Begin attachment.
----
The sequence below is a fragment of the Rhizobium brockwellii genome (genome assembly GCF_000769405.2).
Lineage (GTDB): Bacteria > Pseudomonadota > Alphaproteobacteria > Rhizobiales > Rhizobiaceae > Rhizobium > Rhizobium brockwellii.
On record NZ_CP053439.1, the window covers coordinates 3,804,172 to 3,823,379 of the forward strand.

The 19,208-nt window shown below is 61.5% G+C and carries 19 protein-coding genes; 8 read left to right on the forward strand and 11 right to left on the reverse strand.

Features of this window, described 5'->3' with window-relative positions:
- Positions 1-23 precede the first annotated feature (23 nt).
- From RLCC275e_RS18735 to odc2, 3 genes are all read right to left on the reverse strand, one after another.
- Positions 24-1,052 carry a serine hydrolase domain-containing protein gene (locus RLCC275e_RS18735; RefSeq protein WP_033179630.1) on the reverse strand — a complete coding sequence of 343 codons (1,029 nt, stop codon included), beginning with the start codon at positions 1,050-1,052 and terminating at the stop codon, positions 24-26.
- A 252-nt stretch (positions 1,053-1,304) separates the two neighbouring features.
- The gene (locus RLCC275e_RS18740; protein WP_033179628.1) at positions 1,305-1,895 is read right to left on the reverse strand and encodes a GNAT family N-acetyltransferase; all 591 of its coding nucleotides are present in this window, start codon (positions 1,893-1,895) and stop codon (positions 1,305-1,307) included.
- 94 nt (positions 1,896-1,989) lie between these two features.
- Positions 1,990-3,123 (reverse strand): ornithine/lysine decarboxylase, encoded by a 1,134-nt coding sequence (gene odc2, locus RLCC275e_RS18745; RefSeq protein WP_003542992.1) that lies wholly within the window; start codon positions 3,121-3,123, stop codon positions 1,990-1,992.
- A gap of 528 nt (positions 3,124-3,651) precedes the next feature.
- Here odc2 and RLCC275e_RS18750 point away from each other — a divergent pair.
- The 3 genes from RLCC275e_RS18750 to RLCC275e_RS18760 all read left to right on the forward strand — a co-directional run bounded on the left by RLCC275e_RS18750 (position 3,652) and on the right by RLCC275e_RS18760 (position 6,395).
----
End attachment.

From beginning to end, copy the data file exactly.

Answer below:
The sequence below is a fragment of the Rhizobium brockwellii genome (genome assembly GCF_000769405.2).
Lineage (GTDB): Bacteria > Pseudomonadota > Alphaproteobacteria > Rhizobiales > Rhizobiaceae > Rhizobium > Rhizobium brockwellii.
On record NZ_CP053439.1, the window covers coordinates 3,804,172 to 3,823,379 of the forward strand.

The 19,208-nt window shown below is 61.5% G+C and carries 19 protein-coding genes; 8 read left to right on the forward strand and 11 right to left on the reverse strand.

Features of this window, described 5'->3' with window-relative positions:
- Positions 1-23 precede the first annotated feature (23 nt).
- From RLCC275e_RS18735 to odc2, 3 genes are all read right to left on the reverse strand, one after another.
- Positions 24-1,052 carry a serine hydrolase domain-containing protein gene (locus RLCC275e_RS18735; RefSeq protein WP_033179630.1) on the reverse strand — a complete coding sequence of 343 codons (1,029 nt, stop codon included), beginning with the start codon at positions 1,050-1,052 and terminating at the stop codon, positions 24-26.
- A 252-nt stretch (positions 1,053-1,304) separates the two neighbouring features.
- The gene (locus RLCC275e_RS18740; protein WP_033179628.1) at positions 1,305-1,895 is read right to left on the reverse strand and encodes a GNAT family N-acetyltransferase; all 591 of its coding nucleotides are present in this window, start codon (positions 1,893-1,895) and stop codon (positions 1,305-1,307) included.
- 94 nt (positions 1,896-1,989) lie between these two features.
- Positions 1,990-3,123 (reverse strand): ornithine/lysine decarboxylase, encoded by a 1,134-nt coding sequence (gene odc2, locus RLCC275e_RS18745; RefSeq protein WP_003542992.1) that lies wholly within the window; start codon positions 3,121-3,123, stop codon positions 1,990-1,992.
- A gap of 528 nt (positions 3,124-3,651) precedes the next feature.
- Here odc2 and RLCC275e_RS18750 point away from each other — a divergent pair.
- The 3 genes from RLCC275e_RS18750 to RLCC275e_RS18760 all read left to right on the forward strand — a co-directional run bounded on the left by RLCC275e_RS18750 (position 3,652) and on the right by RLCC275e_RS18760 (position 6,395).